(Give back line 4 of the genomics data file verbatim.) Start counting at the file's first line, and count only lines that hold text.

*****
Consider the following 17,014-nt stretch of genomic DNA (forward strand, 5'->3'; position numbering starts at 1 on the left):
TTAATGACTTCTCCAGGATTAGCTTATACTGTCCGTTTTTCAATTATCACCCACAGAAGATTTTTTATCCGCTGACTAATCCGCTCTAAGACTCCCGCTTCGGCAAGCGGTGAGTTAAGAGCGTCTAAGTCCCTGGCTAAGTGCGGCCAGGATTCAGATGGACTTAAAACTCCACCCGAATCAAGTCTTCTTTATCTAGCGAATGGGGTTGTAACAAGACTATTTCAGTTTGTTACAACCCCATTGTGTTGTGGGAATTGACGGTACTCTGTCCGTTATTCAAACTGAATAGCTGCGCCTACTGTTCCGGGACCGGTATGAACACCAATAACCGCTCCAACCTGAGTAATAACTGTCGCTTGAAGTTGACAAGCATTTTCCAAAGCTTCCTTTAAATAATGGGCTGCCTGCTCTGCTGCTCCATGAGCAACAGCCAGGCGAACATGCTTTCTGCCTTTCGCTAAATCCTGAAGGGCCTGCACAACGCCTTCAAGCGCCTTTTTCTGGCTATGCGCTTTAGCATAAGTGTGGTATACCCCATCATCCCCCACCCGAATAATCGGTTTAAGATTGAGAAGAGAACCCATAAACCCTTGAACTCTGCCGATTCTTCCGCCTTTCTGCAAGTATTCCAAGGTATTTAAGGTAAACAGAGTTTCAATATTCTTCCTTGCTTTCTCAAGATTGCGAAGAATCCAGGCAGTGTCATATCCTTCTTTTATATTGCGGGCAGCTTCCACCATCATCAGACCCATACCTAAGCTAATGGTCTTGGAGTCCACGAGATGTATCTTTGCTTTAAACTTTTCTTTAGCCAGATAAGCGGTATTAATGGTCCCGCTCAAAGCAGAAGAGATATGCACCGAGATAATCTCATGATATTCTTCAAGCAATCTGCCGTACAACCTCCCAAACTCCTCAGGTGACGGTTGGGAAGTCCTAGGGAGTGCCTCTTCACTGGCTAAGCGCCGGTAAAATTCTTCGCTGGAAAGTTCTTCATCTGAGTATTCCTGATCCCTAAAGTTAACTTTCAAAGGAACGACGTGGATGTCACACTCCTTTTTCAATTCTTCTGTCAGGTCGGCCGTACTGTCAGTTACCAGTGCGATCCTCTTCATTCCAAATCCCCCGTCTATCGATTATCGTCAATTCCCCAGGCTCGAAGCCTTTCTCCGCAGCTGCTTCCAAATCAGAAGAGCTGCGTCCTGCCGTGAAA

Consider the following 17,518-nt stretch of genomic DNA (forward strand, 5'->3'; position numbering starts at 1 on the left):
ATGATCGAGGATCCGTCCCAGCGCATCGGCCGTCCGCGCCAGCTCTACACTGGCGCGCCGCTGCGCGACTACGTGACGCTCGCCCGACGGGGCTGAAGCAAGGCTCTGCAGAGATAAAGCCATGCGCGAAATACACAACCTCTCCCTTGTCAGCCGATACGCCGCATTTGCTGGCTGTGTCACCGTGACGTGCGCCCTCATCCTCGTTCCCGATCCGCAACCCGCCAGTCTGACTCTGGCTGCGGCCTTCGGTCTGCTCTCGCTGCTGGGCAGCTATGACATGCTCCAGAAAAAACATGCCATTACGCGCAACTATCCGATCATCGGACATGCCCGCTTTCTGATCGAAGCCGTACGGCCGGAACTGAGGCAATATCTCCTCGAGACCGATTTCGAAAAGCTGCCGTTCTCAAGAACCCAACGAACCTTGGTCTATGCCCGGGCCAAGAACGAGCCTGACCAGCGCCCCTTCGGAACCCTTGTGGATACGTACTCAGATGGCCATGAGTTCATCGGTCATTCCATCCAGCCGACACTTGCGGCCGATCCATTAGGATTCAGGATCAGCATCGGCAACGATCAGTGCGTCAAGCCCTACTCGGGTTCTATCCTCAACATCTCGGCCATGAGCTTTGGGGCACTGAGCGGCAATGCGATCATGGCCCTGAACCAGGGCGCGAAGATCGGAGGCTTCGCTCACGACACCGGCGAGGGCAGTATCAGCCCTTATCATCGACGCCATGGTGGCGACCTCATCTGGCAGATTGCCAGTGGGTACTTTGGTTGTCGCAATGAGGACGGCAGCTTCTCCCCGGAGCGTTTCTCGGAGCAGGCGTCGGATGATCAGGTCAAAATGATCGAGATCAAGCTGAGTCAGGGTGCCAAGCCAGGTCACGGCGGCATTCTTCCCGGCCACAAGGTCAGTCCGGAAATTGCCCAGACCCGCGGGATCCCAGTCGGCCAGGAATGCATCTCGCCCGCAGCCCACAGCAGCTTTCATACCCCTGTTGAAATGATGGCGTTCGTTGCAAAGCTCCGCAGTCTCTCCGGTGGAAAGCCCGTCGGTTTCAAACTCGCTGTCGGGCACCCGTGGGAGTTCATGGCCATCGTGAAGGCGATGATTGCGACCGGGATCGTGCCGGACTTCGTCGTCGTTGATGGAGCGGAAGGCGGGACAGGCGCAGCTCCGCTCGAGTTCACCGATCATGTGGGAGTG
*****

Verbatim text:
ATGATCGAGGATCCGTCCCAGCGCATCGGCCGTCCGCGCCAGCTCTACACTGGCGCGCCGCTGCGCGACTACGTGACGCTCGCCCGACGGGGCTGAAGCAAGGCTCTGCAGAGATAAAGCCATGCGCGAAATACACAACCTCTCCCTTGTCAGCCGATACGCCGCATTTGCTGGCTGTGTCACCGTGACGTGCGCCCTCATCCTCGTTCCCGATCCGCAACCCGCCAGTCTGACTCTGGCTGCGGCCTTCGGTCTGCTCTCGCTGCTGGGCAGCTATGACATGCTCCAGAAAAAACATGCCATTACGCGCAACTATCCGATCATCGGACATGCCCGCTTTCTGATCGAAGCCGTACGGCCGGAACTGAGGCAATATCTCCTCGAGACCGATTTCGAAAAGCTGCCGTTCTCAAGAACCCAACGAACCTTGGTCTATGCCCGGGCCAAGAACGAGCCTGACCAGCGCCCCTTCGGAACCCTTGTGGATACGTACTCAGATGGCCATGAGTTCATCGGTCATTCCATCCAGCCGACACTTGCGGCCGATCCATTAGGATTCAGGATCAGCATCGGCAACGATCAGTGCGTCAAGCCCTACTCGGGTTCTATCCTCAACATCTCGGCCATGAGCTTTGGGGCACTGAGCGGCAATGCGATCATGGCCCTGAACCAGGGCGCGAAGATCGGAGGCTTCGCTCACGACACCGGCGAGGGCAGTATCAGCCCTTATCATCGACGCCATGGTGGCGACCTCATCTGGCAGATTGCCAGTGGGTACTTTGGTTGTCGCAATGAGGACGGCAGCTTCTCCCCGGAGCGTTTCTCGGAGCAGGCGTCGGATGATCAGGTCAAAATGATCGAGATCAAGCTGAGTCAGGGTGCCAAGCCAGGTCACGGCGGCATTCTTCCCGGCCACAAGGTCAGTCCGGAAATTGCCCAGACCCGCGGGATCCCAGTCGGCCAGGAATGCATCTCGCCCGCAGCCCACAGCAGCTTTCATACCCCTGTTGAAATGATGGCGTTCGTTGCAAAGCTCCGCAGTCTCTCCGGTGGAAAGCCCGTCGGTTTCAAACTCGCTGTCGGGCACCCGTGGGAGTTCATGGCCATCGTGAAGGCGATGATTGCGACCGGGATCGTGCCGGACTTCGTCGTCGTTGATGGAGCGGAAGGCGGGACAGGCGCAGCTCCGCTCGAGTTCACCGATCATGTGGGAGTG